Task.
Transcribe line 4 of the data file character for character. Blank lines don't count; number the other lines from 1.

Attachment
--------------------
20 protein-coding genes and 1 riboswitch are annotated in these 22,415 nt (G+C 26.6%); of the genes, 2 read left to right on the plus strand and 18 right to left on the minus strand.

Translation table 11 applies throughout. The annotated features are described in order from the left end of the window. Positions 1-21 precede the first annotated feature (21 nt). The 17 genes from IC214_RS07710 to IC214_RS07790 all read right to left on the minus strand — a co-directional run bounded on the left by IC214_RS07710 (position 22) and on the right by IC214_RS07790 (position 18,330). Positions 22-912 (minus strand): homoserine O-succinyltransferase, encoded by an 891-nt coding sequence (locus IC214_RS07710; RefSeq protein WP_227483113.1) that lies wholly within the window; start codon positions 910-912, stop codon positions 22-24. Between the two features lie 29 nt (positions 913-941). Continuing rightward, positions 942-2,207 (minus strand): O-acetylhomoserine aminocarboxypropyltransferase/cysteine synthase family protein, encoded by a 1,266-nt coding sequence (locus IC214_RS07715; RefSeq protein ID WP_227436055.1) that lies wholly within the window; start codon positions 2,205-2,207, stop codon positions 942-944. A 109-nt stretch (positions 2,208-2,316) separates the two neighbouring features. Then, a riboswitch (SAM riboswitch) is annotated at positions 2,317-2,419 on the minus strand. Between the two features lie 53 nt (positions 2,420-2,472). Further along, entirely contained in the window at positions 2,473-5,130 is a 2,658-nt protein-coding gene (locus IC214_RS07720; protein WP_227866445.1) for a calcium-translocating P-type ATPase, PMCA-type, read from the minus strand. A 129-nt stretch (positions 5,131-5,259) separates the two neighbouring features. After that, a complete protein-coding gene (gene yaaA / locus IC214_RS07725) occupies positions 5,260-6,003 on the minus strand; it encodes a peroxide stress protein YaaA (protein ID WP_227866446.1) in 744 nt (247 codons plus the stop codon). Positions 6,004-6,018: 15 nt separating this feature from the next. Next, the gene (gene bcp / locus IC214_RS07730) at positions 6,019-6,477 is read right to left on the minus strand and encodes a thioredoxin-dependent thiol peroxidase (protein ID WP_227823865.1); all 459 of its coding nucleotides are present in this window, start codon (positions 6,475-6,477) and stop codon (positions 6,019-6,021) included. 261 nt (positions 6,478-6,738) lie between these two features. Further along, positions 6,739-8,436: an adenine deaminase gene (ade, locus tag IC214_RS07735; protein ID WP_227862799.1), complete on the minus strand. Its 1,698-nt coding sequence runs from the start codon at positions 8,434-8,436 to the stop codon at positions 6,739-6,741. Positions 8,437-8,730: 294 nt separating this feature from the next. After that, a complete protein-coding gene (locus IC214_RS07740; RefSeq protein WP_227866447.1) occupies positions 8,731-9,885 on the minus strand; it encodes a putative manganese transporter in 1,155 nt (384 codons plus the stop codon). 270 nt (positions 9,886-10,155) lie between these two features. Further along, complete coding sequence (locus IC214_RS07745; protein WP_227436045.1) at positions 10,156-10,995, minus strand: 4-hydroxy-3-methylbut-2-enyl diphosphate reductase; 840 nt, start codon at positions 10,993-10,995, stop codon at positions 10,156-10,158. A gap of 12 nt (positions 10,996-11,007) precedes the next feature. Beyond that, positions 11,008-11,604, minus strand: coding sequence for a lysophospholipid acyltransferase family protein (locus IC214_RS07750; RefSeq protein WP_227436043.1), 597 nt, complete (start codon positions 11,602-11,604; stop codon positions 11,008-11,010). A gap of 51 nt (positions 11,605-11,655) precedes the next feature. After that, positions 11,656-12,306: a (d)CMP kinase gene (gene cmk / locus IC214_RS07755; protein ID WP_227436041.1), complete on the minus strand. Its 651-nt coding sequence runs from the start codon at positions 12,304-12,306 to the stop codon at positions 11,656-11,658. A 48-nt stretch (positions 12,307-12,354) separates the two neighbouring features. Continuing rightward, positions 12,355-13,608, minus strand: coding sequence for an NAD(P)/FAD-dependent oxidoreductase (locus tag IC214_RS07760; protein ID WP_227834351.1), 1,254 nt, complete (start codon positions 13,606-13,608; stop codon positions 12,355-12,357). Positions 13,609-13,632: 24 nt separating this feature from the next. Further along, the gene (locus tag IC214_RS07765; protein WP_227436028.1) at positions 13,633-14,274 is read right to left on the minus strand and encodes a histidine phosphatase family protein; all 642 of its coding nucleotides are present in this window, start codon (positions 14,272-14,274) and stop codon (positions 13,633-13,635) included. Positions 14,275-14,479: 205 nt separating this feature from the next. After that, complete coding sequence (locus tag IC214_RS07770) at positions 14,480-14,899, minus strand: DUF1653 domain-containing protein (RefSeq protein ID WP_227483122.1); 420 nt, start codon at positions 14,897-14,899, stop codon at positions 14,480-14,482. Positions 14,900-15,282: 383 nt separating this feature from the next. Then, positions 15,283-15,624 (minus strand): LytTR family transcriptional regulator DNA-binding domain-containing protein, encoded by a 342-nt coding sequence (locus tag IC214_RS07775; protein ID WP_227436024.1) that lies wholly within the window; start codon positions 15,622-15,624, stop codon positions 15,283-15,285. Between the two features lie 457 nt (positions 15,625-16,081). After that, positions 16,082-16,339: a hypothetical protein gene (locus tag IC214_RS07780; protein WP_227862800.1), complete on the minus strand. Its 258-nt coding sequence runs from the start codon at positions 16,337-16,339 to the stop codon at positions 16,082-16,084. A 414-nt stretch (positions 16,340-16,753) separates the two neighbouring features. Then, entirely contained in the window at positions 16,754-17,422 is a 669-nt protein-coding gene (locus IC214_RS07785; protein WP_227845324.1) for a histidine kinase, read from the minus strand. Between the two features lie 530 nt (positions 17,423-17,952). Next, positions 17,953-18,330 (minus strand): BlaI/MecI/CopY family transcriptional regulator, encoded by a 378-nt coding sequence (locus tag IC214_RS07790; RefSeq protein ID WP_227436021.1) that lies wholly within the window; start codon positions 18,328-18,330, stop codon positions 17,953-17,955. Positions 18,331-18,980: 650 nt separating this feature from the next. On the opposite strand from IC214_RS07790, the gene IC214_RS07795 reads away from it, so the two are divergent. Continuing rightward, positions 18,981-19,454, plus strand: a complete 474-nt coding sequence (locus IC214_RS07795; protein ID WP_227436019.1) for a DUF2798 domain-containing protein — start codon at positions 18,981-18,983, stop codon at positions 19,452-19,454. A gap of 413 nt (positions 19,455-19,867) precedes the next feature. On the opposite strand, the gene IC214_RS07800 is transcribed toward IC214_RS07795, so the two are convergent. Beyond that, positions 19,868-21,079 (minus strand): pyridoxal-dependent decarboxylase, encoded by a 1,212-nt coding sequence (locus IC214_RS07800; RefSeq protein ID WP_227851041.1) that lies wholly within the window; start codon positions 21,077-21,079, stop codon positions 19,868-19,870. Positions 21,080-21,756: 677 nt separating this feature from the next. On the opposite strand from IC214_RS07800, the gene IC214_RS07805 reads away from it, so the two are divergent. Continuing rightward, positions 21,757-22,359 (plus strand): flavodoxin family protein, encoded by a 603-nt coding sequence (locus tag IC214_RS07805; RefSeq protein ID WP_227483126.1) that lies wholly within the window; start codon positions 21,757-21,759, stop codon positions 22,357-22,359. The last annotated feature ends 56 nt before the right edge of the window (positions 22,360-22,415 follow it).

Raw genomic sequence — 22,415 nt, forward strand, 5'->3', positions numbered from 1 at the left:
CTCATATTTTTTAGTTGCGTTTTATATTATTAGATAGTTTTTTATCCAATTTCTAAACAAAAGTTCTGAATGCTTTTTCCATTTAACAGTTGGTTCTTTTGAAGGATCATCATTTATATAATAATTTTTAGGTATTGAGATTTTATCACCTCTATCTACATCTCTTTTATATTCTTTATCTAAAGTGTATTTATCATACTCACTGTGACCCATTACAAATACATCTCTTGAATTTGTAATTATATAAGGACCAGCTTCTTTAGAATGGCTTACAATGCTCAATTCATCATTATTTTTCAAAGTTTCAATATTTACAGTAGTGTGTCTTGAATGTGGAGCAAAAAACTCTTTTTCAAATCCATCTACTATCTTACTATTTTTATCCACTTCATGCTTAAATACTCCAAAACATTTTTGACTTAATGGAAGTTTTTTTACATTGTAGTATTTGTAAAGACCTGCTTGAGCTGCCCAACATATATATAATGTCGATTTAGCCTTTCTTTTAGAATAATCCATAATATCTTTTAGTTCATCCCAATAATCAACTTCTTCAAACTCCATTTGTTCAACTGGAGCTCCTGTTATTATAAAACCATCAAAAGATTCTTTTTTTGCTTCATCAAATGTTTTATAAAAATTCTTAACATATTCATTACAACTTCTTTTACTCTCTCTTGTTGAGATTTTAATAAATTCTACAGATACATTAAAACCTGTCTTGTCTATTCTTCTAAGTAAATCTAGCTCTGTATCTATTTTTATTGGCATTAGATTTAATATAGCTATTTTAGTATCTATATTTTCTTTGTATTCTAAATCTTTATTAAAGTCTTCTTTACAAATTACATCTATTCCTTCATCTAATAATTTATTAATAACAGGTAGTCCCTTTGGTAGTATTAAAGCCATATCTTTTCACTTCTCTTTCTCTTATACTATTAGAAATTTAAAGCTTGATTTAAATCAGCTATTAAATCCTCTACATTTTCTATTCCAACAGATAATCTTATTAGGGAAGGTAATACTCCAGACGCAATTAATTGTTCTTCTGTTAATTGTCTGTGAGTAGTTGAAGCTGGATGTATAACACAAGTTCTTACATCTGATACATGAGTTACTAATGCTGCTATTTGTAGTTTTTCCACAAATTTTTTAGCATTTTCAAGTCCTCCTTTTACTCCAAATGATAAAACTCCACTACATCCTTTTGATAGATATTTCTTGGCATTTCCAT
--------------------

CTCATATTTTTTAGTTGCGTTTTATATTATTAGATAGTTTTTTATCCAATTTCTAAACAAAAGTTCTGAATGCTTTTTCCATTTAACAGTTGGTTCTTTTGAAGGATCATCATTTATATAATAATTTTTAGGTATTGAGATTTTATCACCTCTATCTACATCTCTTTTATATTCTTTATCTAAAGTGTATTTATCATACTCACTGTGACCCATTACAAATACATCTCTTGAATTTGTAATTATATAAGGACCAGCTTCTTTAGAATGGCTTACAATGCTCAATTCATCATTATTTTTCAAAGTTTCAATATTTACAGTAGTGTGTCTTGAATGTGGAGCAAAAAACTCTTTTTCAAATCCATCTACTATCTTACTATTTTTATCCACTTCATGCTTAAATACTCCAAAACATTTTTGACTTAATGGAAGTTTTTTTACATTGTAGTATTTGTAAAGACCTGCTTGAGCTGCCCAACATATATATAATGTCGATTTAGCCTTTCTTTTAGAATAATCCATAATATCTTTTAGTTCATCCCAATAATCAACTTCTTCAAACTCCATTTGTTCAACTGGAGCTCCTGTTATTATAAAACCATCAAAAGATTCTTTTTTTGCTTCATCAAATGTTTTATAAAAATTCTTAACATATTCATTACAACTTCTTTTACTCTCTCTTGTTGAGATTTTAATAAATTCTACAGATACATTAAAACCTGTCTTGTCTATTCTTCTAAGTAAATCTAGCTCTGTATCTATTTTTATTGGCATTAGATTTAATATAGCTATTTTAGTATCTATATTTTCTTTGTATTCTAAATCTTTATTAAAGTCTTCTTTACAAATTACATCTATTCCTTCATCTAATAATTTATTAATAACAGGTAGTCCCTTTGGTAGTATTAAAGCCATATCTTTTCACTTCTCTTTCTCTTATACTATTAGAAATTTAAAGCTTGATTTAAATCAGCTATTAAATCCTCTACATTTTCTATTCCAACAGATAATCTTATTAGGGAAGGTAATACTCCAGACGCAATTAATTGTTCTTCTGTTAATTGTCTGTGAGTAGTTGAAGCTGGATGTATAACACAAGTTCTTACATCTGATACATGAGTTACTAATGCTGCTATTTGTAGTTTTTCCACAAATTTTTTAGCATTTTCAAGTCCTCCTTTTACTCCAAATGATAAAACTCCACTACATCCTTTTGATAGATATTTCTTGGCATTTCCAT